UK government criticises Vedanta on bauxite mine

LONDON, Oct 12 (Reuters) - A British government agency said mining group Vedanta VED.L failed to consult enough with an indigenous ethnic group about a proposed bauxite mine in India.

The Dongria Kondh people would be directly impacted by the mine in Orissa in eastern India being built by London-listed Vedanta, the agency said on Monday, upholding a complaint by pressure group Survival International.

“Vedanta did not respect the rights and freedoms of the Dongria Kondh consistent with India’s commitments under various international human rights instruments,” a statement said.

The agency is the UK arm charged with promoting guidelines for multinational companies adopted by the Organisation for Economic Co-operation and Development (OECD).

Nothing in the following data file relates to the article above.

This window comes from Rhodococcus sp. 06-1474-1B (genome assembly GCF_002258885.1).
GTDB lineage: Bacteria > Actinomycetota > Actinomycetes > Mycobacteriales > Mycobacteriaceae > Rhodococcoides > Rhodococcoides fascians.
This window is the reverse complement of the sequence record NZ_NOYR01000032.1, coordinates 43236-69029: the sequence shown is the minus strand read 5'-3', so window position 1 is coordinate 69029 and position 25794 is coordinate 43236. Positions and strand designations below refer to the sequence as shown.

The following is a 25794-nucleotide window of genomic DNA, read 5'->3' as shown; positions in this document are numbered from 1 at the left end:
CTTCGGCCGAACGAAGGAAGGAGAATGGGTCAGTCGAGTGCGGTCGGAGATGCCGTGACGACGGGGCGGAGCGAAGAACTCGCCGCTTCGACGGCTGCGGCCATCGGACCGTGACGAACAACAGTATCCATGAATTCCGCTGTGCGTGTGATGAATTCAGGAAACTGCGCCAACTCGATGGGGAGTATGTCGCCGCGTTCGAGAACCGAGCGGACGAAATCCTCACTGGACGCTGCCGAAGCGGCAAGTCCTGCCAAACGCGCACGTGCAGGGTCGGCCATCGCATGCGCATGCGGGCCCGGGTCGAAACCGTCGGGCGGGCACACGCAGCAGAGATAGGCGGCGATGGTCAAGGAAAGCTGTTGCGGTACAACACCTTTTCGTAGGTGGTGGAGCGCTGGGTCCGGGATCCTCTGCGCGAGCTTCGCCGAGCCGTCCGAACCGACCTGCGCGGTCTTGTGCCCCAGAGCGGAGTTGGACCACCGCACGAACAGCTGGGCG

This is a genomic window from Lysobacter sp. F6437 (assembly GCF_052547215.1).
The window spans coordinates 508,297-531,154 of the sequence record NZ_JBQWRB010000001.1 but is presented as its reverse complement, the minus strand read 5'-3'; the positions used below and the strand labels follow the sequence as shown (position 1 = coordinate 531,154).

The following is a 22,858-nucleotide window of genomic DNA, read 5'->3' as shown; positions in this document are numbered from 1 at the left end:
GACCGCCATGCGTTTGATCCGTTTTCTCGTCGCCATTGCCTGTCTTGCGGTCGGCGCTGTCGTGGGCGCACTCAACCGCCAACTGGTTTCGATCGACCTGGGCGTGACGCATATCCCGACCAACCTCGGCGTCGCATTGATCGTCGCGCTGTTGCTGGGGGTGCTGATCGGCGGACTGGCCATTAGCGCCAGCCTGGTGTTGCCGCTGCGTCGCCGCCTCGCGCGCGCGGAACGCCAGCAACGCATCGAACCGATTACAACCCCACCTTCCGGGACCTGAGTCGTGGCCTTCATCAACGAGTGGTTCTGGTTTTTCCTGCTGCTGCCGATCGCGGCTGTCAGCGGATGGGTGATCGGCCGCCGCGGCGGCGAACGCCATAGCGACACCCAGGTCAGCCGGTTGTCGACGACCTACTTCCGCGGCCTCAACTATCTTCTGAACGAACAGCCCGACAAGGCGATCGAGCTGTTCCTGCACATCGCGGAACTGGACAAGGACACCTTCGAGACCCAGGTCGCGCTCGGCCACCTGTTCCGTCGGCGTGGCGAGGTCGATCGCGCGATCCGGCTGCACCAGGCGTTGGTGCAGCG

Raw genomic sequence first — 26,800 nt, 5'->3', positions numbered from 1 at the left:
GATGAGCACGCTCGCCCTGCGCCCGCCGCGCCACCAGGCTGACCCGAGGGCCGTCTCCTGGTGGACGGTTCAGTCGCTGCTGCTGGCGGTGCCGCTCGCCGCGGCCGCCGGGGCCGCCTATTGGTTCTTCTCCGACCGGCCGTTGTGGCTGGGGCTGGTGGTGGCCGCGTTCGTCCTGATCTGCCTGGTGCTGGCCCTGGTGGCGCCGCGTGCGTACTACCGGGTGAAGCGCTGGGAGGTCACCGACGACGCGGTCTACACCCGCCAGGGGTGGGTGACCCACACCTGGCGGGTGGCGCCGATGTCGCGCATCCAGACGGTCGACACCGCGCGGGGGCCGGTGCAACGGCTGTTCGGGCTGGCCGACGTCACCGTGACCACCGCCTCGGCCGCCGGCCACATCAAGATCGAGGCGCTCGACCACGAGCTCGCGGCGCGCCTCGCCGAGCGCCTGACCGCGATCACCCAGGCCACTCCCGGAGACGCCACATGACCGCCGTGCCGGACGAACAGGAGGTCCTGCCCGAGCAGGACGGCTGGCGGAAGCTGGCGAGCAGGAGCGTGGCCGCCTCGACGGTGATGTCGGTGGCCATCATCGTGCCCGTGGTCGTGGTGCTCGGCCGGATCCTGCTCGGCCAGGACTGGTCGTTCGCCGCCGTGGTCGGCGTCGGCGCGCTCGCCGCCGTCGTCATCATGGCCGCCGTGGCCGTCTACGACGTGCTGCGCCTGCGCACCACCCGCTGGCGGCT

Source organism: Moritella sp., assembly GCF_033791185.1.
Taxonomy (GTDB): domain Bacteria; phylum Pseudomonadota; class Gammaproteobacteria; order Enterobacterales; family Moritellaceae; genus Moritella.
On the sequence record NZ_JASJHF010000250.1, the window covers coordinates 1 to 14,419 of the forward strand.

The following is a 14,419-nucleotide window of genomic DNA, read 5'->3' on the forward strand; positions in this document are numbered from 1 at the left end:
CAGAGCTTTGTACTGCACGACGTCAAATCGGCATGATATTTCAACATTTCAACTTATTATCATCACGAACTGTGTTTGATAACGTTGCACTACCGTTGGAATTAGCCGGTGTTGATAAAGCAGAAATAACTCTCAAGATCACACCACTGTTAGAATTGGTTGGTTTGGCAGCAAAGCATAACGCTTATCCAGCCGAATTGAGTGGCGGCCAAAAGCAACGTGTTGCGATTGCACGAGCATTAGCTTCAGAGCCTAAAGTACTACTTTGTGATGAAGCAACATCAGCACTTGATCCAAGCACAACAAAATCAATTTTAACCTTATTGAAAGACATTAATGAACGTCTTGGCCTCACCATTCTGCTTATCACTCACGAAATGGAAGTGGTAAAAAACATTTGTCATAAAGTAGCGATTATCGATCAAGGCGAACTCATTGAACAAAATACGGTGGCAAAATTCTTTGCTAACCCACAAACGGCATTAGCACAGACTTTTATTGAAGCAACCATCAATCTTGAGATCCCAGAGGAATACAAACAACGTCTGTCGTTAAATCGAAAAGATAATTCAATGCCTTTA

Vedanta is a member of the UK blue chip FTSE-100 index, but has no operations in Britain, producing metals such as zinc, copper and iron ore in India, Zambia and Australia.

Vedanta declined immediate comment on the report, but has previously rejected criticism that the area to be mined is sacred ground to the Dongria Kondh people.

India’s Supreme Court has allowed Vedanta to proceed with its plans to mine bauxite, a raw material to make aluminium, and a company official told Reuters in July that the local people were happy with the plans. [ID:nDEL283638]

Survival International said it hoped that the ruling would lead to a change of position by Vedanta.

“We’re very pleased that the UK government has finally taken a stand on ... one of the most notorious mining projects in the world,” Survival International Director Stephen Corry said. (Reporting by Eric Onstad; Editing by David Cowell)